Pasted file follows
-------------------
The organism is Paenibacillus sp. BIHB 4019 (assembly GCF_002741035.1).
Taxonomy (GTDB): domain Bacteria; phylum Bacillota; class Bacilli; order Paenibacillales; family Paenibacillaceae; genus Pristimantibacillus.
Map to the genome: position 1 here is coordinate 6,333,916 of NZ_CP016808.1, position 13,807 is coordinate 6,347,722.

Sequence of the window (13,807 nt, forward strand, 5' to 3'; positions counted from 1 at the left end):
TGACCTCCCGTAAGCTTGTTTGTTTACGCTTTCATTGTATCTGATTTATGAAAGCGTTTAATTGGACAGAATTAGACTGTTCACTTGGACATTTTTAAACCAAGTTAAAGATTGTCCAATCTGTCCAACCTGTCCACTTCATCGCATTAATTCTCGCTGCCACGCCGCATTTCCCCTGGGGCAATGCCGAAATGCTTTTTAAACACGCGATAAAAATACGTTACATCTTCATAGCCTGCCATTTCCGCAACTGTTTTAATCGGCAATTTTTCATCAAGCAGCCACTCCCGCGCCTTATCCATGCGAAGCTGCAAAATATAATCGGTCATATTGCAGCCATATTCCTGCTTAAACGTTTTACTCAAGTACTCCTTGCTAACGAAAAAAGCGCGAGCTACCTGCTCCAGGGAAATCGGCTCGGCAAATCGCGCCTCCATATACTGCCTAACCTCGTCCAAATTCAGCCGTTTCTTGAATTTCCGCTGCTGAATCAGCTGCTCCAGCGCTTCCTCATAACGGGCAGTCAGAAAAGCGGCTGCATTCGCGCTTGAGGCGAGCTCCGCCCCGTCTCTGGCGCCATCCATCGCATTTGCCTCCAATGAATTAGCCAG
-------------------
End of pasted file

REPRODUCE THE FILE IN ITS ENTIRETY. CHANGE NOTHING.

The organism is Paenibacillus sp. BIHB 4019 (assembly GCF_002741035.1).
Taxonomy (GTDB): domain Bacteria; phylum Bacillota; class Bacilli; order Paenibacillales; family Paenibacillaceae; genus Pristimantibacillus.
Map to the genome: position 1 here is coordinate 6,333,916 of NZ_CP016808.1, position 13,807 is coordinate 6,347,722.

Sequence of the window (13,807 nt, forward strand, 5' to 3'; positions counted from 1 at the left end):
TGACCTCCCGTAAGCTTGTTTGTTTACGCTTTCATTGTATCTGATTTATGAAAGCGTTTAATTGGACAGAATTAGACTGTTCACTTGGACATTTTTAAACCAAGTTAAAGATTGTCCAATCTGTCCAACCTGTCCACTTCATCGCATTAATTCTCGCTGCCACGCCGCATTTCCCCTGGGGCAATGCCGAAATGCTTTTTAAACACGCGATAAAAATACGTTACATCTTCATAGCCTGCCATTTCCGCAACTGTTTTAATCGGCAATTTTTCATCAAGCAGCCACTCCCGCGCCTTATCCATGCGAAGCTGCAAAATATAATCGGTCATATTGCAGCCATATTCCTGCTTAAACGTTTTACTCAAGTACTCCTTGCTAACGAAAAAAGCGCGAGCTACCTGCTCCAGGGAAATCGGCTCGGCAAATCGCGCCTCCATATACTGCCTAACCTCGTCCAAATTCAGCCGTTTCTTGAATTTCCGCTGCTGAATCAGCTGCTCCAGCGCTTCCTCATAACGGGCAGTCAGAAAAGCGGCTGCATTCGCGCTTGAGGCGAGCTCCGCCCCGTCTCTGGCGCCATCCATCGCATTTGCCTCCAATGAATTAGCCAG